The problem of juvenile delinquency and juvenile gangs is now a global issue. Gang members do not stay in a single geographic area; they have been shown to migrate to other cities, states, and countries. Most juvenile delinquency, as exemplified by juvenile gangs, is a group phenomenon. Gang members are responsible for many serious and violent crimes. Yet one technique, guided group interaction, has been shown to have great promise in dealing with gang delinquency. Successful guided group interaction is when members of a community assume responsibility for their own and each others' successes and failures, problem solve by speaking honestly and frankly in small groups for which they have responsibility (monitored and guided by staff), and effectively assume political governance of their community. This study examines the effective use of guided group interaction with individuals who initially hold deviant attitudes and beliefs and have committed serious crimes. Specifically, it focuses on a population of incarcerated male juvenile delinquents, 60% of whom are gang members, at a placement facility that utilizes the technique, as their major rehabilitation strategy. The successful use of this technique offers not only a reduction in gang delinquency and future criminal behaviors, but also hope for sustainability.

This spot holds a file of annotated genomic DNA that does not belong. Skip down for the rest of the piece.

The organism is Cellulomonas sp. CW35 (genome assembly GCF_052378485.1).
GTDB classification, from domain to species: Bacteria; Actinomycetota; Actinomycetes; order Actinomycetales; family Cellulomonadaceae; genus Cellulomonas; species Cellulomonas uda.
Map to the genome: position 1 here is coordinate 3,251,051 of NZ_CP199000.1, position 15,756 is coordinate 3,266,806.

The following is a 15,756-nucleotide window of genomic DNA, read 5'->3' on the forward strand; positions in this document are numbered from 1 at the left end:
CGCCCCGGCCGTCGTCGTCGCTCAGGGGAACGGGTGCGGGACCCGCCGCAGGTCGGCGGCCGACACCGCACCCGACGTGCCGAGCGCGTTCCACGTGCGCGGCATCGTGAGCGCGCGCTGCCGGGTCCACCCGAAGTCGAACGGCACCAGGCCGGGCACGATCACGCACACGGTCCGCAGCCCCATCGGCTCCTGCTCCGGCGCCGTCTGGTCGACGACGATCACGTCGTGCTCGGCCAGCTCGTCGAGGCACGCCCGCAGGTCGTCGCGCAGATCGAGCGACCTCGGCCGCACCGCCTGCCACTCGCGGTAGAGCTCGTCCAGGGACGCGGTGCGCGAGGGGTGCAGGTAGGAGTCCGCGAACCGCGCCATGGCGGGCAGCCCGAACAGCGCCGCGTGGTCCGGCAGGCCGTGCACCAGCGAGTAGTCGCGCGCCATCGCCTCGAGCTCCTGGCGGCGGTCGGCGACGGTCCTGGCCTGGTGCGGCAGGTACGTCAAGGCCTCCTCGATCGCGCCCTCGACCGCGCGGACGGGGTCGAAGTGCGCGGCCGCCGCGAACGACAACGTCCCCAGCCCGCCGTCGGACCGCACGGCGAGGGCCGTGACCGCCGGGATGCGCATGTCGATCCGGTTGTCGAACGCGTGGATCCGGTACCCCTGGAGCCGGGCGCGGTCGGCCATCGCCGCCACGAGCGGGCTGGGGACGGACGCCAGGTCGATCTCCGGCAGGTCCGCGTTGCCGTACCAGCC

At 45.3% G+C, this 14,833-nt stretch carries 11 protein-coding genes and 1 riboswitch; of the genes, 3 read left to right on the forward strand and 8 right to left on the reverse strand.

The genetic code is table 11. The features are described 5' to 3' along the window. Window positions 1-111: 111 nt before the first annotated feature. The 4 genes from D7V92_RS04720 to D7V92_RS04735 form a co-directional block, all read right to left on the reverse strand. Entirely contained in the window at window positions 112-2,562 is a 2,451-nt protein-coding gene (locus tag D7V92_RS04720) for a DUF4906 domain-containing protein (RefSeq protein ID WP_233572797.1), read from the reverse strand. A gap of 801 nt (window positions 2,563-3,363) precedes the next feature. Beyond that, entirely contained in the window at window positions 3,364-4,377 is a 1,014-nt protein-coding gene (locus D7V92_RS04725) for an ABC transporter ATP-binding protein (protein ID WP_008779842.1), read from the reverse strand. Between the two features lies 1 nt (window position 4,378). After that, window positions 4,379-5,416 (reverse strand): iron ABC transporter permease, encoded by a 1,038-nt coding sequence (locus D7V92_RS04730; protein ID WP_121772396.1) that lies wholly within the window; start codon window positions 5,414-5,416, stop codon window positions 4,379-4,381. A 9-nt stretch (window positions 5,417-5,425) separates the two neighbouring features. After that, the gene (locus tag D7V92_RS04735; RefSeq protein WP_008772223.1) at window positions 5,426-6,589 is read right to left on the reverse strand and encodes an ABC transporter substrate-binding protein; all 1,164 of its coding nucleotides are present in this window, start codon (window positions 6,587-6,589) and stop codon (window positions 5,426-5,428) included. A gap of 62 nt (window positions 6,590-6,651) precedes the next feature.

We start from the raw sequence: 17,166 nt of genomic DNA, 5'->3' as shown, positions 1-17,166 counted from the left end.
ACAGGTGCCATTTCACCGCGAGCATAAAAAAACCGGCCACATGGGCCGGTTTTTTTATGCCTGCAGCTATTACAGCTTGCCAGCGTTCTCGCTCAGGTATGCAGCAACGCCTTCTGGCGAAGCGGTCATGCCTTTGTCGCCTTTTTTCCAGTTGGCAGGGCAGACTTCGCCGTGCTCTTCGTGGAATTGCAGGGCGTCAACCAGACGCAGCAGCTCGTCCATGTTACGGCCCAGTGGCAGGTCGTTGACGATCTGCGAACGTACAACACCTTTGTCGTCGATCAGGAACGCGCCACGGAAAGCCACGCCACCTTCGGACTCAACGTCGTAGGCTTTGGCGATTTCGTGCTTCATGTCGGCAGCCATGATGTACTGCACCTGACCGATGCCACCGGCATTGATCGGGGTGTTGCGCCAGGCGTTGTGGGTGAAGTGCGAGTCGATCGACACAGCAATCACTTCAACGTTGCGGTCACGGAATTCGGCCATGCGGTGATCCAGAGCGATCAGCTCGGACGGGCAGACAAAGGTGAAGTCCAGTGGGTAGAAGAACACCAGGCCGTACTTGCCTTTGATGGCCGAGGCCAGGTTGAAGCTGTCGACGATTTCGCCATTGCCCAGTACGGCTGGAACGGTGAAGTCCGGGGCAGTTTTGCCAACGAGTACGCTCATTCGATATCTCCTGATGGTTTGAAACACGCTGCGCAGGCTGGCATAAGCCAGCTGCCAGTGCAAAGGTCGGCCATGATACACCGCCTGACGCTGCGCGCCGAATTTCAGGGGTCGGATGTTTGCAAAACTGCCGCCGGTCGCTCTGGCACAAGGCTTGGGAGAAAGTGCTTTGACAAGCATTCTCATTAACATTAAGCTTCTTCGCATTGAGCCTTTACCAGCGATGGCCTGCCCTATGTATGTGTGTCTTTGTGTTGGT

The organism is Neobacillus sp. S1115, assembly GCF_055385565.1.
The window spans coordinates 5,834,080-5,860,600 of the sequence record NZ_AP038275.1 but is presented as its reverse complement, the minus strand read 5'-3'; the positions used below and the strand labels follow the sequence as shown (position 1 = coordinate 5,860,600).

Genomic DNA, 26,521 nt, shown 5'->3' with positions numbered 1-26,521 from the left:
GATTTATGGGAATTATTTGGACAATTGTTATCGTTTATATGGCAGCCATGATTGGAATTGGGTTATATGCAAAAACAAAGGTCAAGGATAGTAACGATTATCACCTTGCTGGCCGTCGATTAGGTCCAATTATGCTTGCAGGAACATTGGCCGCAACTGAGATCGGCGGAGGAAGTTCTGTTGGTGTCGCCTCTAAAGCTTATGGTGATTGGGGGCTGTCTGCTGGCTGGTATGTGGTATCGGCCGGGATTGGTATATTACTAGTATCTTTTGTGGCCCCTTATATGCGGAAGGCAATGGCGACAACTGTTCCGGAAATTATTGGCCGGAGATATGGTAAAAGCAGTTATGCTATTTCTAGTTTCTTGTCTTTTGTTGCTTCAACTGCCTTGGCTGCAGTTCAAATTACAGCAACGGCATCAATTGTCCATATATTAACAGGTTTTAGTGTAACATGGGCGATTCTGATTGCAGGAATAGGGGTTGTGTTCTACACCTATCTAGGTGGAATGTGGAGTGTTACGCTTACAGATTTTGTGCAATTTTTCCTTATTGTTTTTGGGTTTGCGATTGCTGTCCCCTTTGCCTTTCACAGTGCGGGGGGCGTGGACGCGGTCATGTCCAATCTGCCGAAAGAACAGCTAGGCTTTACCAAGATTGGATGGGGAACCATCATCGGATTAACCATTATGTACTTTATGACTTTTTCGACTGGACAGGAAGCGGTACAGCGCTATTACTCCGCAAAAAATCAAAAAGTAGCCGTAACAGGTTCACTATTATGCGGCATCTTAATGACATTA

|Keywords:||Juvenile Delinquency, Guided Group Interaction, Therapeutic Community, Juvenile Gangs|
Professor of Sociology and Chair, Department of Sociology and Anthropology, Department of Sociology and Anthropology, University of La Verne, La Verne, California, USA
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